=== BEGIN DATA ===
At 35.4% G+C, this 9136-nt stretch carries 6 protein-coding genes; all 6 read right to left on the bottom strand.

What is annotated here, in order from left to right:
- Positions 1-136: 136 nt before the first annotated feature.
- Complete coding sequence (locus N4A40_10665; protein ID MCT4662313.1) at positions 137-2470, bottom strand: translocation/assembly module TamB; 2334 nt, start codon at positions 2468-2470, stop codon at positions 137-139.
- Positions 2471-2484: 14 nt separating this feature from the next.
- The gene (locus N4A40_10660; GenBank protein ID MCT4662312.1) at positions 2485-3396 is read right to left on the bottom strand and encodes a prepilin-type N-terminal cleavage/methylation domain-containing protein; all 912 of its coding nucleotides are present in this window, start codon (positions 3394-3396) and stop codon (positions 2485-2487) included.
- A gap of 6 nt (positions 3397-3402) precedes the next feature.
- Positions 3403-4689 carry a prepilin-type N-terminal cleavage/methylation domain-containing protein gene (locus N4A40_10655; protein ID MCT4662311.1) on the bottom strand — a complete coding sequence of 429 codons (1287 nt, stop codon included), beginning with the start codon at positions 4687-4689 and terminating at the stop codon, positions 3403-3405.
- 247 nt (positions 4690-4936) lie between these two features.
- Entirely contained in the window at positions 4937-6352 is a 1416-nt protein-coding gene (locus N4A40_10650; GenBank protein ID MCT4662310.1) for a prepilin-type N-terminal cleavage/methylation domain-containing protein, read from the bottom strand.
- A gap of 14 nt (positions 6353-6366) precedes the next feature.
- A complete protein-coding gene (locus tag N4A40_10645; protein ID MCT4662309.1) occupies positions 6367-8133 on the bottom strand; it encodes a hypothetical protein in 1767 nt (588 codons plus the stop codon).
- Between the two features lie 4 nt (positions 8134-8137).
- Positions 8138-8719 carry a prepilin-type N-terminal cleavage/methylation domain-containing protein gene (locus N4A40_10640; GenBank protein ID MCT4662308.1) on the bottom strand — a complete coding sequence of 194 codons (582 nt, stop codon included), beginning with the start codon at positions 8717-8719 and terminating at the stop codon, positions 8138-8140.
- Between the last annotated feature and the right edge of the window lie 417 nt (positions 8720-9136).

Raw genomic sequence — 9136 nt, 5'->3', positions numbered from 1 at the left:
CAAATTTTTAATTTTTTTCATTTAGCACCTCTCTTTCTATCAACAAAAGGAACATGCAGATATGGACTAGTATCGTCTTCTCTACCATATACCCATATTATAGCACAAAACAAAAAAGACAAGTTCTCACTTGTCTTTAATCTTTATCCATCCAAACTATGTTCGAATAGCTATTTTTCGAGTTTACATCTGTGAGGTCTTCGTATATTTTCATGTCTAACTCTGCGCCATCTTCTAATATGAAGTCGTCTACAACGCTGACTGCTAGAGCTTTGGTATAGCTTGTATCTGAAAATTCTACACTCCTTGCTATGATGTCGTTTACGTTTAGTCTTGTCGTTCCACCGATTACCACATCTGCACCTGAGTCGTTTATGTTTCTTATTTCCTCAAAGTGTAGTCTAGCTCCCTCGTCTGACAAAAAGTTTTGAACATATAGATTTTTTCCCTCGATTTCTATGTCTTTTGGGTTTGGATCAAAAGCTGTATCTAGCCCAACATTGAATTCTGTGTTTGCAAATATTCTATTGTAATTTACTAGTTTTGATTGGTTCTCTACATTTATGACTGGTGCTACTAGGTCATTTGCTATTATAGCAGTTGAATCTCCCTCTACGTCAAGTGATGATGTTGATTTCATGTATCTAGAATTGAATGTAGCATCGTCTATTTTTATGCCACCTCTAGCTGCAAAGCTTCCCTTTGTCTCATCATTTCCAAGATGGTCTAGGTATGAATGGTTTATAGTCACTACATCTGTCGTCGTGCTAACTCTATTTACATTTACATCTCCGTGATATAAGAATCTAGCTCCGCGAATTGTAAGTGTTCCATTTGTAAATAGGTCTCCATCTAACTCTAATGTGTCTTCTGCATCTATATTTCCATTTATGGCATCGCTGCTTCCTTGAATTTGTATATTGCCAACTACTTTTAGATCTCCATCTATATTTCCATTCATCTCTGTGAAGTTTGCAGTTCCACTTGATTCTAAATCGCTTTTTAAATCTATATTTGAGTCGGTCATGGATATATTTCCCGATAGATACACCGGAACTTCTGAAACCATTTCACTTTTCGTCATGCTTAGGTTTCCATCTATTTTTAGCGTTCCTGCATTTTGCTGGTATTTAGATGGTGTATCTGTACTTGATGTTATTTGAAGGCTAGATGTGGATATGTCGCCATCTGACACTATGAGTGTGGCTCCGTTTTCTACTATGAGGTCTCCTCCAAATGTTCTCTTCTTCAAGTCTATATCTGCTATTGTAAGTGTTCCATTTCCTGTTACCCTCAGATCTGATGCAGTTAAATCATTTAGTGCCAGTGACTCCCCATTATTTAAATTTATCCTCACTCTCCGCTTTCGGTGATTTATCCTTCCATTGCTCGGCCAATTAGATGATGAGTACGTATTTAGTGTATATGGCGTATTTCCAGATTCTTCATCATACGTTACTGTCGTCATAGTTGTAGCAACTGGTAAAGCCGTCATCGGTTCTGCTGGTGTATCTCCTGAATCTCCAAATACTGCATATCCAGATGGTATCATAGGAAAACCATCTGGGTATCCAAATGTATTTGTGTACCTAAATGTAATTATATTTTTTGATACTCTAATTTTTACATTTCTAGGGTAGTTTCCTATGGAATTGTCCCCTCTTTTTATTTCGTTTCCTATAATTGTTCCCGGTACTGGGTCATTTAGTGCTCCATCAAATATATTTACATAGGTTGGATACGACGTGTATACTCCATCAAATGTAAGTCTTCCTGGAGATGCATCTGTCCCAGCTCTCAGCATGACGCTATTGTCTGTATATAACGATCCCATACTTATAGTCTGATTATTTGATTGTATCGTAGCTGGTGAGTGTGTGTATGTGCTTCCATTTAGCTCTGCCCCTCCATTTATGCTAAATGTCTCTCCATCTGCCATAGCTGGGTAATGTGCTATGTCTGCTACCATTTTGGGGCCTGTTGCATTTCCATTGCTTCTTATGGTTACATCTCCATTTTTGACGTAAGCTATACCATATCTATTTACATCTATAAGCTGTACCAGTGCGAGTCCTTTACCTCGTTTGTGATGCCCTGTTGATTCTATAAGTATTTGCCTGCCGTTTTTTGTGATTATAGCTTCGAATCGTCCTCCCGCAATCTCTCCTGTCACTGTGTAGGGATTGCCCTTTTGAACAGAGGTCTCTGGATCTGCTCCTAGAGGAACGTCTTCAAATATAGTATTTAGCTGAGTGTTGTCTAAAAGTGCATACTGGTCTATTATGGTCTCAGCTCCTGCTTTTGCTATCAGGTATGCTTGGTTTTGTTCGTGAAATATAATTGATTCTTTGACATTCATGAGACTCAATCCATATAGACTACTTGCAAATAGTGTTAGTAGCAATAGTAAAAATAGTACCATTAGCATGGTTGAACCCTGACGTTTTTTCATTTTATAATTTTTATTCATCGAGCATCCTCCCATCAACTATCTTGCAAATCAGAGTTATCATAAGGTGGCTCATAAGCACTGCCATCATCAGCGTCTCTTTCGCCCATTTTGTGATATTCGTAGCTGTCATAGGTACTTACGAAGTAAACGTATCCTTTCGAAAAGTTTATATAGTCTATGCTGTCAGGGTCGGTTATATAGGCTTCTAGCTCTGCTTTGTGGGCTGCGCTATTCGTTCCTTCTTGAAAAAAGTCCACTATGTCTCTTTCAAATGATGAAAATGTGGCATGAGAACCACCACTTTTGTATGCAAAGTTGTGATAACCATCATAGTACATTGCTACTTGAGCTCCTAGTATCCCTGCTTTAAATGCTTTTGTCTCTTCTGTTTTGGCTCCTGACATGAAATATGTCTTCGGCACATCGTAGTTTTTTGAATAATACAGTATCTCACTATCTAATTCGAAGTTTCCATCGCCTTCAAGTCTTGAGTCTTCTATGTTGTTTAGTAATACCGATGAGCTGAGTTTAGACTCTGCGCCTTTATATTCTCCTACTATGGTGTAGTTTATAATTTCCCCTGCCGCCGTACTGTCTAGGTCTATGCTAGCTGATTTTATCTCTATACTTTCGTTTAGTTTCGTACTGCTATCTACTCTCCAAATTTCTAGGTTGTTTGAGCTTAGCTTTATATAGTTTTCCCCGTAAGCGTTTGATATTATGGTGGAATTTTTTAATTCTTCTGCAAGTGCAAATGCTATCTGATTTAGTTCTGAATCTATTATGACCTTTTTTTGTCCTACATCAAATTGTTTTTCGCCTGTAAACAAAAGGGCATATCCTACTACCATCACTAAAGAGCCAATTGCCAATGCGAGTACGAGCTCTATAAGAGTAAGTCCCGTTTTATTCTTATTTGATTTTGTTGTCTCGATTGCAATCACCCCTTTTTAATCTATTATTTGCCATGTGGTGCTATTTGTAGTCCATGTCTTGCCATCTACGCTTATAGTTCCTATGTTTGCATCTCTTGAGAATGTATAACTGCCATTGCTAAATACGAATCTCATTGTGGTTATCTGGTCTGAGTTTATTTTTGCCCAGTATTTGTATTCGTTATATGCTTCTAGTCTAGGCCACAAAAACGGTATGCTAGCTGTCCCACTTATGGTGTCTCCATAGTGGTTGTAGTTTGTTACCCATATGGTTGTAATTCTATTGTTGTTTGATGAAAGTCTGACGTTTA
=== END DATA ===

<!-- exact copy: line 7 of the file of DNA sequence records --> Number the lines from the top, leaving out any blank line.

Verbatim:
- A gap of 6 nt (positions 3397-3402) precedes the next feature.